Archaeologists from the Hebrew University of Jerusalem uncovered a prehistoric village, dated around 12,000 years ago, in excavations in the fertile Jordan Valley. The newly excavated village sheds light on the historical shift from foraging to agriculture.
A series of excavations on site revealed an abundance of human burial remains, flint tools, art manifestations, faunal assemblage, ground stone and bone tools. Surprisingly, the village differs markedly from others of its period in Israel. The findings encapsulate cultural characteristics typical of both the Old Stone Age, known as the Paleolithic period, and the New Stone Age, known as the Neolithic period.
“Although attributes of the lithic tool kit places the site chronologically in the Paleolithic period, other characteristics—such as its artistic tradition, size, thickness of archaeological deposits and investment in architecture—are more typical of early agricultural communities in the Neolithic period,” said Dr. Leore Grosman, from the Institute of Archaeology at The Hebrew University of Jerusalem, who led the excavations.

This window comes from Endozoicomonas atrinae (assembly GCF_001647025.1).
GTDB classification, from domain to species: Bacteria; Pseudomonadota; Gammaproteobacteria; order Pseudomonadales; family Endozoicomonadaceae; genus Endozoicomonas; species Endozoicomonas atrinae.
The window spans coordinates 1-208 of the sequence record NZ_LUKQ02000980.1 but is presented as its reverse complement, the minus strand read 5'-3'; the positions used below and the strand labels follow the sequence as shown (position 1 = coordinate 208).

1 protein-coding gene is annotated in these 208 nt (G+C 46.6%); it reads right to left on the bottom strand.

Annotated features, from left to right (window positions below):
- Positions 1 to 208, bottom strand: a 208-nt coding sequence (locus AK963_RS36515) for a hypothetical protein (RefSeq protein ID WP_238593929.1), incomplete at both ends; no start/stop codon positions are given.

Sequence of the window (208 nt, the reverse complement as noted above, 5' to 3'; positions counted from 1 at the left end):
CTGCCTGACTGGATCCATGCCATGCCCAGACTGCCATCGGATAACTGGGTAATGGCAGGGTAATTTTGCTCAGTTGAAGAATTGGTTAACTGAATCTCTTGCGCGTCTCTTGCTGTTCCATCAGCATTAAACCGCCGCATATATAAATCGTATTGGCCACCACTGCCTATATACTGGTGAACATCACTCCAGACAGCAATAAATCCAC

“Characterizing this important period of potential overlap in the Jordan Valley is crucial for the understanding of the socioeconomic processes that marked the shift from Paleolithic mobile societies of hunter-gatherers to Neolithic agricultural communities,” added Dr. Grosman.
Researchers say that this shift in settlement pattern could be related to greater climatic stability, higher cereal biomass productivity and better conditions for small-scale cultivation. These factors provided the ingredients necessary to taking the final steps toward agriculture in the southern Levant.
Source: Excerpts of an article by The Hebrew University of Jerusalem
Photo Credit: The Hebrew University of Jerusalem
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